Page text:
Staff Publications

Staff Publications

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    'Staff publications' is the digital repository of Wageningen University & Research

    'Staff publications' contains references to publications authored by Wageningen University staff from 1976 onward.

    Publications authored by the staff of the Research Institutes are available from 1995 onwards.

    Full text documents are added when available. The database is updated daily and currently holds about 240,000 items, of which 72,000 in open access.

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    We will mail you new results for this query: keywords==northern weddell sea
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Seasonal changes in the vertical distribution and community structure of Antarctic macrozooplankton and mikronekton
Flores, H. ; Hunt, B.P.V. ; Kruse, S. ; Pakhomov, E.A. ; Siegel, V. ; Franeker, J.A. van; Strass, V. ; Putte, A.P. van de; Meesters, H.W.G. ; Bathmann, U. - \ 2014
Deep Sea Research Part I: Oceanographic Research Papers 84 (2014). - ISSN 0967-0637 - p. 127 - 141.
chaetognath eukrohnia-hamata - larval euphausia-superba - northern weddell sea - southern-ocean - scotia sea - maud-rise - ice-edge - pack-ice - zooplankton community - limacina-helicina
The macrozooplankton and micronekton community of the Lazarev Sea (Southern Ocean) was investigated at 3 depth layers during austral summer, autumn and winter: (1) the surface layer (0-2 m); (2) the epipelagic layer (0-200 m); and (3) the deep layer (0-3000 m). Altogether, 132 species were identified. Species composition changed with depth from a euphausiid-dominated community in the surface layer, via a siphonophore-dominated community in the epipelagic layer, to a chaetognath-dominated community in the deep layer. The surface layer community predominantly changed along gradients of surface water temperature and sea ice parameters, whereas the epipelagic community mainly changed along hydrographical gradients. Although representing only 1% of the depth range of the epipelagic layer, mean per-area macrofauna densities in the surface layer ranged at 8% of corresponding epipelagic densities in summer, 6% in autumn, and 24% in winter. Seasonal shifts of these proportional densities in abundant species indicated different strategies in the use of the surface layer, including both hibernal downward and hibernal upward shift in the vertical distribution, as well as year-round surface layer use by Antarctic krill. These findings imply that the surface layer, especially when it is ice-covered, is an important functional node of the pelagic ecosystem that has been underestimated by conventional depth-integrated sampling in the past. The exposure of this key habitat to climate-driven forces most likely adds to the known susceptibility of Antarctic pelagic ecosystems to temperature rise and changing sea ice conditions. (C) 2013 Elsevier Ltd. All rights reserved.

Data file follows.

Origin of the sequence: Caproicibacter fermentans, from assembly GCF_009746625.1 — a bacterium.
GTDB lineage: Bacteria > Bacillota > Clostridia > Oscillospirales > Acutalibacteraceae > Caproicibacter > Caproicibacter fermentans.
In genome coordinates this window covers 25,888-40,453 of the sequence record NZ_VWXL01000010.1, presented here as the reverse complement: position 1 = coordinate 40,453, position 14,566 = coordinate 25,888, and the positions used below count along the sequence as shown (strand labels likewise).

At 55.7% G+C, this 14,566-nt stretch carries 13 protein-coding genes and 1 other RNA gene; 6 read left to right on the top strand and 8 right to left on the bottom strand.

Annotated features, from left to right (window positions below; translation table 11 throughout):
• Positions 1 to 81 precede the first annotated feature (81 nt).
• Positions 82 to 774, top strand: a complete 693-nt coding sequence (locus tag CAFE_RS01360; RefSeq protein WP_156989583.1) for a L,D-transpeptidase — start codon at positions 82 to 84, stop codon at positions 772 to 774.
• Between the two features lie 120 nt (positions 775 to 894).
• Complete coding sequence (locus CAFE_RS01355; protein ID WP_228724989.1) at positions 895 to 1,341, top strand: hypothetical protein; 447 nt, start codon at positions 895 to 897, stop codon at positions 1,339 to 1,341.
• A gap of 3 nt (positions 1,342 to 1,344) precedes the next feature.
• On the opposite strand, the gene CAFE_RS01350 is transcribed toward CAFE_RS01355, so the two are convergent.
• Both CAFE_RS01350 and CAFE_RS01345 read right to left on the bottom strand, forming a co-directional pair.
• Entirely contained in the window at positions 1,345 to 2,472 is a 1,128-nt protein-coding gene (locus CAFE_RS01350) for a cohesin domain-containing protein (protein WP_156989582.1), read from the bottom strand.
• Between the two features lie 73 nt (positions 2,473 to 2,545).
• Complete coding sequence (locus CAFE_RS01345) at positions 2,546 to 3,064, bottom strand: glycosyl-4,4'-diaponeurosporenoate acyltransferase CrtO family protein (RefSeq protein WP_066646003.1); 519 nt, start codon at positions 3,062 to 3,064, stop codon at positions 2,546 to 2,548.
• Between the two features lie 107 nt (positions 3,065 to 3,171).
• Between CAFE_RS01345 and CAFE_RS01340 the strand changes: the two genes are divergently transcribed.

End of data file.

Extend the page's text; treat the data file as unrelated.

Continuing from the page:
The Association of Antarctic Krill Euphausia superba with the Under-Ice Habitat
Florentino De Souza Silva, A.P. ; Franeker, J.A. van; Siegel, V. ; Haraldsson, M. ; Strass, V. ; Meesters, H.W.G. ; Bathmann, U. ; Wolff, W.J. - \ 2012
PLoS ONE 7 (2012)2. - ISSN 1932-6203 - 11 p.
northern weddell sea - southern-ocean - pack-ice - community structure - lazarev sea - trophic relationships - population-dynamics - foraging behavior - elephant island - energy budgets
The association of Antarctic krill Euphausia superba with the under-ice habitat was investigated in the Lazarev Sea (Southern Ocean) during austral summer, autumn and winter. Data were obtained using novel Surface and Under Ice Trawls (SUIT), which sampled the 0-2 m surface layer both under sea ice and in open water. Average surface layer densities ranged between 0.8 individuals m(-2) in summer and autumn, and 2.7 individuals m(-2) in winter. In summer, under-ice densities of Antarctic krill were significantly higher than in open waters. In autumn, the opposite pattern was observed. Under winter sea ice, densities were often low, but repeatedly far exceeded summer and autumn maxima. Statistical models showed that during summer high densities of Antarctic krill in the 0-2 m layer were associated with high ice coverage and shallow mixed layer depths, among other factors. In autumn and winter, density was related to hydrographical parameters. Average under-ice densities from the 0-2 m layer were higher than corresponding values from the 0-200 m layer collected with Rectangular Midwater Trawls (RMT) in summer. In winter, under-ice densities far surpassed maximum 0-200 m densities on several occasions. This indicates that the importance of the ice-water interface layer may be under-estimated by the pelagic nets and sonars commonly used to estimate the population size of Antarctic krill for management purposes, due to their limited ability to sample this habitat. Our results provide evidence for an almost year-round association of Antarctic krill with the under-ice habitat, hundreds of kilometres into the ice-covered area of the Lazarev Sea. Local concentrations of postlarval Antarctic krill under winter sea ice suggest that sea ice biota are important for their winter survival. These findings emphasise the susceptibility of an ecological key species to changing sea ice habitats, suggesting potential ramifications on Antarctic ecosystems induced by climate change
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